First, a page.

Worship growth: In worship I started out right off “doing a new thing” - as a statement to visitors who come as much as a statement to those who have been part of this congregation for many years. We are going down a different road. It has started smoothly, not full of ruts or wagon tracks, no boulders in the path to pry out with huge tree-trunks. Perhaps the addition of a singing bowl soothes us all.

Quick Changes: Before the first day, I thought of the pastor who came to the church and saw that the piano was in the wrong place. So, the pastor moved it to the pulpit side of the church. On Sunday, people noticed the change and were not pleased and started a movement to have the pastor removed. After some time, a new pastor was called. First Sunday, the pastor noticed the piano was in the wrong place, and moved it an inch. Eventually the piano was moved to the place the first pastor had selected, but it took a couple of years.

Changing our community: We don’t have time to move the piano by the inch if we are to be successful in revitalizing ourselves into a progressive Christian community - the vision the congregation seeks. I hear that we were considered one of the most conservative congregations in the area. If we go slowly no will notice the difference, yet I remember that when change happens too quickly, people feel out of balance (and out of sorts). Finding that right balance is a bit tricky - one person likes the singing bowl, while another likes the sanctuary arts we have implemented and yet another want nothing to change.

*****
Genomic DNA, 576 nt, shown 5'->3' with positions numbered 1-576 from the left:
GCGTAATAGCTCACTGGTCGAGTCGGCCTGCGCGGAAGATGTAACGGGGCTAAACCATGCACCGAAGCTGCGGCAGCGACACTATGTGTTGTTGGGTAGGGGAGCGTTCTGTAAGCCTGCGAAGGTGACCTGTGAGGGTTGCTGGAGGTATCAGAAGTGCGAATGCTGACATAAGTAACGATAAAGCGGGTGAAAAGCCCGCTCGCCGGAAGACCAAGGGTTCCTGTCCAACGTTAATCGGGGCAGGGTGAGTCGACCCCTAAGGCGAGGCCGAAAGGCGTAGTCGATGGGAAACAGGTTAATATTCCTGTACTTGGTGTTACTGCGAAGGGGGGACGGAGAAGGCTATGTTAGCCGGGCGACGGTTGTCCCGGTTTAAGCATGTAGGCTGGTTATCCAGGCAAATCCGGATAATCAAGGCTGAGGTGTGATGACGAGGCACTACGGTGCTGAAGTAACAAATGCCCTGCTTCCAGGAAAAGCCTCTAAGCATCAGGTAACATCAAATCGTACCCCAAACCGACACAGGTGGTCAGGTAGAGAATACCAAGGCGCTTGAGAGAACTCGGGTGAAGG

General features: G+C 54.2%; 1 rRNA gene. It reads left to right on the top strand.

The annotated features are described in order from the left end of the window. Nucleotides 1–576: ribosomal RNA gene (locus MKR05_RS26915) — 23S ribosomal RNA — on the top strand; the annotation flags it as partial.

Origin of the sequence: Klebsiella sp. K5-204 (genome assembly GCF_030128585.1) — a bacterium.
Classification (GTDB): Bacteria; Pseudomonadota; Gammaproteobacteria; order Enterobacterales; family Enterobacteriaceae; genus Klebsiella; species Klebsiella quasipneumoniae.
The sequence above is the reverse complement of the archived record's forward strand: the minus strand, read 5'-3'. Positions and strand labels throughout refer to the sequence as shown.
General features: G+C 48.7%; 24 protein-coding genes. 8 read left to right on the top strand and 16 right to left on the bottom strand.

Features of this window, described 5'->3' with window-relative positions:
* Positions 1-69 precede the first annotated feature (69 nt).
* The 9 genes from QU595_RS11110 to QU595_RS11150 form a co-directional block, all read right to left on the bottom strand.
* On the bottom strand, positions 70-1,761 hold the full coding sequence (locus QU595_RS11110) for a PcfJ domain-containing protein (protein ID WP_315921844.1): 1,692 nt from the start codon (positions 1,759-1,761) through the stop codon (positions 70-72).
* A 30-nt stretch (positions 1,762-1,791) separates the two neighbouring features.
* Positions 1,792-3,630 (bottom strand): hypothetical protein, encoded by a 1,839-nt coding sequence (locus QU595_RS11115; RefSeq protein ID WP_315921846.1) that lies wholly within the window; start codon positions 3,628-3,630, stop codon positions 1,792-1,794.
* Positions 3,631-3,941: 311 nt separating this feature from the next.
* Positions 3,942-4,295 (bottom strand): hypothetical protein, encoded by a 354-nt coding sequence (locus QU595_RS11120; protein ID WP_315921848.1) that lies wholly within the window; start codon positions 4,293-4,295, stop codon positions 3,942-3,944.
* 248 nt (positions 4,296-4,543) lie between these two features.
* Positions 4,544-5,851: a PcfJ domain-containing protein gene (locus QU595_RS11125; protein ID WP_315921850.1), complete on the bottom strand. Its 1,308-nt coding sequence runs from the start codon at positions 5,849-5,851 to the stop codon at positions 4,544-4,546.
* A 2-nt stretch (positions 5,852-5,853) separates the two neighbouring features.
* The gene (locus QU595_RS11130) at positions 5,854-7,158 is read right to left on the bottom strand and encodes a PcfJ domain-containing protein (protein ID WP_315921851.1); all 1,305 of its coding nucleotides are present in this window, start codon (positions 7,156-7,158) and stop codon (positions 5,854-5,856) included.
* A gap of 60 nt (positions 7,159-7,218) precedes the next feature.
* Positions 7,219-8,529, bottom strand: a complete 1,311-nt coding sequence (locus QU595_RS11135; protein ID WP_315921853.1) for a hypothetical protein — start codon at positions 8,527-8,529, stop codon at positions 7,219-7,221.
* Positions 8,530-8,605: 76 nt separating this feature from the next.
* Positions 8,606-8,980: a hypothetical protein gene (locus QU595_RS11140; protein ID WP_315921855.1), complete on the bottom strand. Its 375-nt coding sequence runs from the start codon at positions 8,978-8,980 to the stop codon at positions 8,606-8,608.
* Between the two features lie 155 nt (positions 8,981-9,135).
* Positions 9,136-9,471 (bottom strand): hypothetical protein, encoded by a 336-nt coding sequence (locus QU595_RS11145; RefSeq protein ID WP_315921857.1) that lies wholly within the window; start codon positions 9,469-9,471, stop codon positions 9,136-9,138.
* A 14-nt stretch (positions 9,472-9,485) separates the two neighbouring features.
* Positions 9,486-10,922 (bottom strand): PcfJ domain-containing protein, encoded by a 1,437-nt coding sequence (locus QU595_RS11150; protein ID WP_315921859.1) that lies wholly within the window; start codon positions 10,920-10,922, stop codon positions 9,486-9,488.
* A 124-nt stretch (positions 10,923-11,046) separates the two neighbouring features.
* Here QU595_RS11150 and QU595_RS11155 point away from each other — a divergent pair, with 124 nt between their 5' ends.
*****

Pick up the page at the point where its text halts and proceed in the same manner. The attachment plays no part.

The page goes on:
Balance beam: When a congregation member offers a suggestion, I mull it over and see how balance can be achieved. I am short and was told that not all could see me during the sermon. So rather than stand on the lowest level to preach, I now stand up high - but still not near the pulpit and not in a robe and still, generally, without a script. I prefer to be on the same level as the congregation so we see eye-to-eye as it were, but I can walk down to eye level then go back up. That way, even the tiniest person can see me. I remember to thank God that they want to see me.

Who is God calling us to be? Balance is more than worship - balance in taking strides that keep us going forward while we assess where we are. Though we have not yet discerned who God is calling the congregation to be, we have started to do some active outreach to the community. I think that our activity will not hurt us and may even help us in the long run. Eventually, though, we need to be of one mind as we offer ourselves, our programs and our church to the greater Albuquerque community.